- Saccharin, the oldest artificial sweetener, was accidentally discovered in 1879 by researcher Constantine Fahlberg after he forgot to wash his hands before lunch. He had spilled a chemical on his hands and it, in turn, caused the bread he ate to taste unusually sweet.
- Play-Doh was accidentally invented in 1955 by Joseph and Noah McVicker while trying to make a wallpaper cleaner.
- George Crum reportedly created potato chips in 1853 at Moon's Lake House near Saratoga Springs, New York. Fed up with a customer who continuously sent his fried potatoes back, complaining that they were too soggy and sliced too thick, Crum sliced the potatoes as thin as possible, fried them in hot grease, then doused them with salt. Though according to snopes.com, this is a legend. Crum's sister Katie Speck Wicks was the true inventor. Potato chips are still an example: she was frying crullers and peeling potatoes at the same time, and a thin slice of potato fell into the cruller frying oil. Crum was simply the one who ate it and thought it would be a good idea to make more of them, making him the first person to eat a potato chip.
- Naval engineer Richard James was trying to develop a spring that would support and stabilize sensitive equipment on ships. When one of the springs accidentally fell off a shelf, it continued moving, and James got the idea for the Slinky toy.
- Italian scientist Galileo Galilei thought up the idea that a pendulum could be useful to measure time by viewing the swinging motion of a chandelier in the Pisa cathedral. As he saw the chandelier making the same periodic movement over and over, he thought this would be the best way to keep up the time.
- Charles Goodyear discovered vulcanized rubber when he accidentally dropped his rubber concoction on a hot stove. He saw a charred leather-like substance with an elastic rim, which would make rubber weatherproof.
- While searching for a way to cure headaches, John Pemberton's lab assistant accidentally mixed carbonated water instead of fresh water with Pemberton's own mix between coca leaves and cola nuts. And thus Coca-Cola was born...
- In 1896, French scientist Henri Becquerel was working on an experiment involving a uranium-enriched crystal. He believed that sunlight was the reason that the crystal would burn its image on a photographic plate. With dark clouds rolling in, Becquerel packed up his gear and decided to continue his research on another sunny day. Some days later, he retrieved the crystal from a darkened drawer, but the image burned on the plate (above) was, as he described, "fogged." The crystal emitted rays that fogged a plate, but were dismissed as weaker rays compared to William Roentgen's X-ray. Becquerel had discovered radioactivity.
- Scottish scientist and Nobel laureate Alexander Fleming discovered penicillin, a turning point in medicine, completely by accident. (Or so the traditional story goes.) According to most accounts, including his own, in his laboratory in the basement of St Mary's Hospital in London (now part of Imperial College), Fleming noticed that a petri dish containing Staphylococcus that had been mistakenly left open was contaminated by blue-green mold from an open window, which formed a visible growth. There was a halo of inhibited bacterial growth around the mold. Fleming concluded that the mold released a substance that repressed the growth and caused lysing of the bacteria. After growing this substance in a culture of its own, he realized its true potential.
- "Viagra" was discovered when the pharmaceutical company Pfizer developed a pill relieving chest pains, while producing an unexpected but great side effect....
- A chemistry graduate student, Jamie Link, was working on a silicon chip when the chip shattered. She discovered (with the help of her professor) that the tiny bits of the chip were still sending signals, operating as tiny sensors. They coined the term "smart dust" for the small, self-assembling particles. Smart dust has myriad potential applications and plays a large role in attacking and destroying tumors. It's different from smart dust made from Nanomachines.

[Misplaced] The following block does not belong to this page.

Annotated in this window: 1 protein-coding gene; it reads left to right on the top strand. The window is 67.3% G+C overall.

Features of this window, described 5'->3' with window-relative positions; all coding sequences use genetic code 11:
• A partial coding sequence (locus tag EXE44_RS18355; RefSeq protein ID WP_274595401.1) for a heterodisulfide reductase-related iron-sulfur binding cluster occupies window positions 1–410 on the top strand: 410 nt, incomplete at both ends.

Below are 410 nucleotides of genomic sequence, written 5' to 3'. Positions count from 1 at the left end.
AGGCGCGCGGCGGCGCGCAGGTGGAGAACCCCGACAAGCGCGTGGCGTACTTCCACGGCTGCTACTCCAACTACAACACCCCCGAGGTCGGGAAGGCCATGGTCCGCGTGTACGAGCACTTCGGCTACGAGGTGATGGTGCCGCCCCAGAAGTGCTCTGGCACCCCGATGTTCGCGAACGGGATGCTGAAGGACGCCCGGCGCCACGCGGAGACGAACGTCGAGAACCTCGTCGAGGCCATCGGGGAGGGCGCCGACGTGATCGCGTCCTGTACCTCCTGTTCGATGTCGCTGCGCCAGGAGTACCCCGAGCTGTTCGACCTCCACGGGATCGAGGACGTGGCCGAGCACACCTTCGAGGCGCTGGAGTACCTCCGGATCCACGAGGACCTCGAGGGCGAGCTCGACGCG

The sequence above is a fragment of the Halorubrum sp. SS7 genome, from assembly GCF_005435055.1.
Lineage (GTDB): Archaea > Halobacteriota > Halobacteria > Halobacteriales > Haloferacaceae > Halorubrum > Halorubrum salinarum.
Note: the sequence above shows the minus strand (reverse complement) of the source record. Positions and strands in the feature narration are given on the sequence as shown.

- When Will Kellogg once accidentally left some boiled wheat sitting out, it had turned stale by the time he returned. Rather than throw it away, he and his brother John Harvey sent it through rollers, hoping to make long sheets of dough, but they got flakes instead. They toasted the flakes, which were a big hit with patients, and patented them under the name Granose. The brothers experimented with other grains, including corn, thus coining corn flakes.
- During World War II, while attempting to create a synthetic rubber substitute, James Wright dropped boric acid into silicone oil. The result was a polymerized substance that bounced, but it took several years to find a use for the product. Finally, in 1950, marketing expert Peter Hodgson saw its potential as a toy, and renamed it Silly Putty.
- Albert Hoffmann discovered LSD when he was actually trying to find a substance to treat migraine and bleeding after childbirth.
- The prehistoric caves of Altamira in Spain were discovered by a group of children who were playing near its vicinity.
- In 1856, 18 year old William Henry Perkin botched a college assignment to synthesize quinine due to impurities but while cleaning the flask with alcohol, he noticed the solution turned purple. By isolating the purple compound, he had created the first synthetic dye: and by sheer luck it was also purple, a color only obtained via a very rare natural dye and thus limited to royalty in those days.
- In 1900, the Russian archaeologist Friedrich Zibold discovered the remains of a mysterious domed structure in the Byzantine Crimean site of Theodosia. After studying the ruins and some terracotta pipes found nearby, he proposed that the structure was an air well designed to condensate moisture from the air into water, and built a replica to test it. This replica was successful and became the precursor of modern air wells. However, it was discovered later that the ancient structure was actually a tomb, the pipes were not related to it, Zibold had used the wrong materials for his replica, and weather conditions at the time (which had included thick fog) had exaggerated the results of the experiment. But by sheer coincidence these materials were the right type to make a working air well—had Zibold used the real ones in the tomb his experiment would have been a failure—and had weather conditions been more characteristic of the area (not as much fog), it wouldn't have worked as well as Zibold reported it did. Neither of these problems were discovered until 90 years after Zibold's experiment. In other words, Zibold inadvertently invented a new technology as a result of a failed attempt to replicate a Lost Technology that didn't actually exist in the first place.